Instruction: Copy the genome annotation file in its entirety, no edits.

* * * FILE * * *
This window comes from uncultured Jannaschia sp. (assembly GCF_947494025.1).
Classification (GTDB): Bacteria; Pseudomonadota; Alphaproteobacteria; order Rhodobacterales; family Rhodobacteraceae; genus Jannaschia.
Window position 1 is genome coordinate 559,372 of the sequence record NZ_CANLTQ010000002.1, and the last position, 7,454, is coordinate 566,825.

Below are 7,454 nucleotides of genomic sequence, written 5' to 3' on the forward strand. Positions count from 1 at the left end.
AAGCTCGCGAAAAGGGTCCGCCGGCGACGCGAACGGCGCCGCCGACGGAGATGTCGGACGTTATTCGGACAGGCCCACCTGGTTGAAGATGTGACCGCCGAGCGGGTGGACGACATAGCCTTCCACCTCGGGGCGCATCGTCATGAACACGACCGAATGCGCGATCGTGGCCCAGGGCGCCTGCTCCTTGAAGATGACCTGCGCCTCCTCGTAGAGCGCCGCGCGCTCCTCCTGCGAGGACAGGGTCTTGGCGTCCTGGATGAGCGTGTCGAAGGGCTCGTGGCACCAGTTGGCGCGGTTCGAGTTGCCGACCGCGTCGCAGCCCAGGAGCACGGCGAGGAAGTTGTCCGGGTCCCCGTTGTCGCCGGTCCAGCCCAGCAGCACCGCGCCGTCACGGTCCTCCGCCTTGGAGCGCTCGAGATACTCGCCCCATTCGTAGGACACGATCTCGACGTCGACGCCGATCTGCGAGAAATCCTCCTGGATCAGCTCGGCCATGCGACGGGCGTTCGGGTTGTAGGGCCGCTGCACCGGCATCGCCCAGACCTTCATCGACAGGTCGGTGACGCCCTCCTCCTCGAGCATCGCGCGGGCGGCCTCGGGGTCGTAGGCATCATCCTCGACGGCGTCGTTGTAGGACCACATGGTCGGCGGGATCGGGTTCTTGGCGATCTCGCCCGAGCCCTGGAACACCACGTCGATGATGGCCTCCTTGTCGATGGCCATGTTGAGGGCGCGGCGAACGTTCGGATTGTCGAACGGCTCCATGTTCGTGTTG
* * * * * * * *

This window comes from uncultured Jannaschia sp. (assembly GCF_947494025.1).
Classification (GTDB): Bacteria; Pseudomonadota; Alphaproteobacteria; order Rhodobacterales; family Rhodobacteraceae; genus Jannaschia.
Window position 1 is genome coordinate 559,372 of the sequence record NZ_CANLTQ010000002.1, and the last position, 7,454, is coordinate 566,825.

Below are 7,454 nucleotides of genomic sequence, written 5' to 3' on the forward strand. Positions count from 1 at the left end.
AAGCTCGCGAAAAGGGTCCGCCGGCGACGCGAACGGCGCCGCCGACGGAGATGTCGGACGTTATTCGGACAGGCCCACCTGGTTGAAGATGTGACCGCCGAGCGGGTGGACGACATAGCCTTCCACCTCGGGGCGCATCGTCATGAACACGACCGAATGCGCGATCGTGGCCCAGGGCGCCTGCTCCTTGAAGATGACCTGCGCCTCCTCGTAGAGCGCCGCGCGCTCCTCCTGCGAGGACAGGGTCTTGGCGTCCTGGATGAGCGTGTCGAAGGGCTCGTGGCACCAGTTGGCGCGGTTCGAGTTGCCGACCGCGTCGCAGCCCAGGAGCACGGCGAGGAAGTTGTCCGGGTCCCCGTTGTCGCCGGTCCAGCCCAGCAGCACCGCGCCGTCACGGTCCTCCGCCTTGGAGCGCTCGAGATACTCGCCCCATTCGTAGGACACGATCTCGACGTCGACGCCGATCTGCGAGAAATCCTCCTGGATCAGCTCGGCCATGCGACGGGCGTTCGGGTTGTAGGGCCGCTGCACCGGCATCGCCCAGACCTTCATCGACAGGTCGGTGACGCCCTCCTCCTCGAGCATCGCGCGGGCGGCCTCGGGGTCGTAGGCATCATCCTCGACGGCGTCGTTGTAGGACCACATGGTCGGCGGGATCGGGTTCTTGGCGATCTCGCCCGAGCCCTGGAACACCACGTCGATGATGGCCTCCTTGTCGATGGCCATGTTGAGGGCGCGGCGAACGTTCGGATTGTCGAACGGCTCCATGTTCGTGTTG